The officer dispatched to train those staff in attendance began his presentation with the idea that your first priority in a conflict situation is to settle the situation down, and to do so we should work to make the person involved believe that we were equals, that we each deserved the same respect and consideration. If you could achieve that then you had a foundation to work on.

Now I know what the officer meant, and I understand his intentions but I excused myself from the training because I felt pretty strongly that something of that nature shouldn't require work. You either believed that you were equals or you didn't. It isn't something that should be manufactured. A person immediately fails if they don't own that undeniable truth. I didn't want to participate in the training another second. See, I believe that there is no such thing as superior or inferior on this planet, and I certainly wasn't going to pretend that I was willing to tolerate otherwise. There is an obvious element of Stanislavski's ideology in that. In figurative terms, I wasn't about to act like I was smoking a cigarette when I could just simply smoke the damn cigarette.

Does that build any better of a bridge between the two things? Probably not, but there's something to this connection and I'm going to keep digging. I have no intention of becoming a better actor, or a better person, but it might shed some light on why this kind of work seems simple for some and is hopelessly lost on others.

Today in that cold office, with those struggling kids it hit me that there isn't much to what I do. I'm just another human being privy to their worst information. The difference lies in the notion that maybe, just maybe, it's who I am and what I believe that makes me good at this job, not what I do or what I know. I don't have to try to find a place where I feel equal to these kids...I just do.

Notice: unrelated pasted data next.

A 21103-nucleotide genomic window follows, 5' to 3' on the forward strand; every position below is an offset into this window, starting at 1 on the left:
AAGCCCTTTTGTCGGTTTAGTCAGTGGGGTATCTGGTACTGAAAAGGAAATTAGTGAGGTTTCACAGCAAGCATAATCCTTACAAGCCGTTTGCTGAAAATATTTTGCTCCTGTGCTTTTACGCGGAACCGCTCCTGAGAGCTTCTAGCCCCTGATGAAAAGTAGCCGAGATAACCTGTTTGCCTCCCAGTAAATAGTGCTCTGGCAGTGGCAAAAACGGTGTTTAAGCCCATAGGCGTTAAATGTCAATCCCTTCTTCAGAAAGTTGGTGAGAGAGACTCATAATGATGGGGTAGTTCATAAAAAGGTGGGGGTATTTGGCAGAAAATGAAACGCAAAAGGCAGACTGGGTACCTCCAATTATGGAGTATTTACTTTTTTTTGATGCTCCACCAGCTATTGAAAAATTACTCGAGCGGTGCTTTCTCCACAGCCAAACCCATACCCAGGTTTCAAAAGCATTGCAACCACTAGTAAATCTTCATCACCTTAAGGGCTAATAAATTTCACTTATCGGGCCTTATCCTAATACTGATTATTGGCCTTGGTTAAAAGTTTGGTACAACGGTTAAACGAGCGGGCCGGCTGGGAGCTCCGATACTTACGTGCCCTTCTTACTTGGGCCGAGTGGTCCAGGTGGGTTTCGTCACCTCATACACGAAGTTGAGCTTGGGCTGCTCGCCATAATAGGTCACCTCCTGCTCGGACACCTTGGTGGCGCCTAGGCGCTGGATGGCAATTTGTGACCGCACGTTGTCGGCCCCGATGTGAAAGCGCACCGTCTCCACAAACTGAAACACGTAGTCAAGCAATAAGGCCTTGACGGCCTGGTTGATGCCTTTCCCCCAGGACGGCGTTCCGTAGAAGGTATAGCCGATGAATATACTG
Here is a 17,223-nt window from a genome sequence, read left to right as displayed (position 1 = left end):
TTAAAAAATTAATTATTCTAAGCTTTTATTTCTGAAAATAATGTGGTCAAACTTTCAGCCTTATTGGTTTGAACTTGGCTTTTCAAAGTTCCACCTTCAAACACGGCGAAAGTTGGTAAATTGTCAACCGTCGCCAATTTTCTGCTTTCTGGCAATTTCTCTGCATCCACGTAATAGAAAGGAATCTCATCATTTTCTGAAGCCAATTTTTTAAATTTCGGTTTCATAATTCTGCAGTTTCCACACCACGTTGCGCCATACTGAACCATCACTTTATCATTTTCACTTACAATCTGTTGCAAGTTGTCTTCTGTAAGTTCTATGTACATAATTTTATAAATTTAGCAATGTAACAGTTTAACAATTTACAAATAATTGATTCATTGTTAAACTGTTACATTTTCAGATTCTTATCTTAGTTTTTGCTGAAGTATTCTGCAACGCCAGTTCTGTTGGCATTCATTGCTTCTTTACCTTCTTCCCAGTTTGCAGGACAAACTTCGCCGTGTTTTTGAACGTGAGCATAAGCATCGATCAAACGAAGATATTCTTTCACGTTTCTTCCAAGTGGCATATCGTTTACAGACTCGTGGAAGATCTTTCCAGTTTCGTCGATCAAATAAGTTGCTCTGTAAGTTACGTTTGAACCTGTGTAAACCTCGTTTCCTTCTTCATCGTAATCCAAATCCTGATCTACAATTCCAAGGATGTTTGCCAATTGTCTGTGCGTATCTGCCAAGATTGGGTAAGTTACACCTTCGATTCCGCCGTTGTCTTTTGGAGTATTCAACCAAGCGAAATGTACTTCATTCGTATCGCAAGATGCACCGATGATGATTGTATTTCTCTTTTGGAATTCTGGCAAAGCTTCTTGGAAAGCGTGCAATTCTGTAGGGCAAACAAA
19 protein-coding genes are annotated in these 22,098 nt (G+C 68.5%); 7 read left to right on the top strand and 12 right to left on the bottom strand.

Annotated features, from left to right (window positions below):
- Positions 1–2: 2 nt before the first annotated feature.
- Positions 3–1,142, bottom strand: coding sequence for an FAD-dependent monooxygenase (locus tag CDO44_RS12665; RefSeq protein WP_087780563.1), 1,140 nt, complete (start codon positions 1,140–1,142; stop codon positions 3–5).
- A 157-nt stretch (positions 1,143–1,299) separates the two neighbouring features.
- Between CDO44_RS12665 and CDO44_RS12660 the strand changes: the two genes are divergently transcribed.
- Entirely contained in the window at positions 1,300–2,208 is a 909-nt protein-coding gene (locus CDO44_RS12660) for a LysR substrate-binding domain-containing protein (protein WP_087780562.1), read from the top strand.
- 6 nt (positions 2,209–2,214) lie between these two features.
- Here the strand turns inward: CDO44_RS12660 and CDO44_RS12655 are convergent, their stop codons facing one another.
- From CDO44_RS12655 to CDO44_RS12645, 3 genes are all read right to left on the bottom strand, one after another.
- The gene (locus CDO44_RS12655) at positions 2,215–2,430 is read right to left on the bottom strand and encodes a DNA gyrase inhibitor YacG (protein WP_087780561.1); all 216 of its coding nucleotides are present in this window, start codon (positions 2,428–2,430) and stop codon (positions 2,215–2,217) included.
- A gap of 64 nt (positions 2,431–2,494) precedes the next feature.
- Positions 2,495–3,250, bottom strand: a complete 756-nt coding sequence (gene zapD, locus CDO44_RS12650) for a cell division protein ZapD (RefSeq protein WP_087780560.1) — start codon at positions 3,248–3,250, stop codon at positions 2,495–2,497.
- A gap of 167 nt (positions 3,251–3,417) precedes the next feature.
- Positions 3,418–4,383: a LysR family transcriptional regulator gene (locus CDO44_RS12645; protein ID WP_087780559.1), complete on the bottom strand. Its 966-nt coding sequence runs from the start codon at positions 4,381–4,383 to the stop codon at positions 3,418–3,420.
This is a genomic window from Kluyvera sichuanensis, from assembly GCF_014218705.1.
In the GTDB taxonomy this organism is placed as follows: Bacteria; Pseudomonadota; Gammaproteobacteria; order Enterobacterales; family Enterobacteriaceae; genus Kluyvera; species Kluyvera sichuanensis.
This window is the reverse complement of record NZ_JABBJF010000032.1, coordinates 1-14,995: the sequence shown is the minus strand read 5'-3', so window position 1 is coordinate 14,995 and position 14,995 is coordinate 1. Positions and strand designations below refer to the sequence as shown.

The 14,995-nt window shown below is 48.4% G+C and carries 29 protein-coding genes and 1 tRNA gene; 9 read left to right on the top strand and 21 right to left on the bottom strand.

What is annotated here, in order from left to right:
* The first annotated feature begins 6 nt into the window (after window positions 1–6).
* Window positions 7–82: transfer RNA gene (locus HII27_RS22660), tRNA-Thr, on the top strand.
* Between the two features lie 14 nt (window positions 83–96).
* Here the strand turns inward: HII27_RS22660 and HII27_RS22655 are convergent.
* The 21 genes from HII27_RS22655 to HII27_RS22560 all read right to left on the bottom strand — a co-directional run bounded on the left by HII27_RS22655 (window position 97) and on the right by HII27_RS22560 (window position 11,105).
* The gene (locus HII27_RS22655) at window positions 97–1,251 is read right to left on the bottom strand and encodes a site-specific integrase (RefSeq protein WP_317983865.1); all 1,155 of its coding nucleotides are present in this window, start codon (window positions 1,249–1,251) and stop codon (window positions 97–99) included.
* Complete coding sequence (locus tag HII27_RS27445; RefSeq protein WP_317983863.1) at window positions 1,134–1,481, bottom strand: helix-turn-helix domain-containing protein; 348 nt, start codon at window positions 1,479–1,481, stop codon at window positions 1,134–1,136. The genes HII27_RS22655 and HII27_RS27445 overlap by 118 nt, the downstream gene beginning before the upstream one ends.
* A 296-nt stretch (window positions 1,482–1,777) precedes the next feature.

I hope that one day Zoey can say that her father didn't just try to be a good person...he simply was. He didn't try to find definition in being good to others, but rather being good to others found definition in him. I hope she'll be able to say that.


Blogger John Teeter said...

Brian I am not sure if I have said this here before. Or even to you. If I have, excuse it, but it needs saying again. I am amazed at the man you've become. Danielle is too. We've both known you all the way back to when we were all bumble-headed teens, wrapped up in what teens are: themselves.

And that's not to say you were a jaggoff when we were kids. It's just that I am so proud — hell we both are — to say that we knew you then. And even more so that we know you now. We're inspired, happy, and honoured to call you friend.

You've truly become a restoring faith in humans kind of person for both of us.

I am sure Zooey is going to feel it to the roots of her DNA, but for what it's worth, you should know that you have friends, here right now that feel it already. You are a good person.

October 22, 2009 at 10:19 PM  

Post a Comment

Subscribe to Post Comments [Atom]

<< Home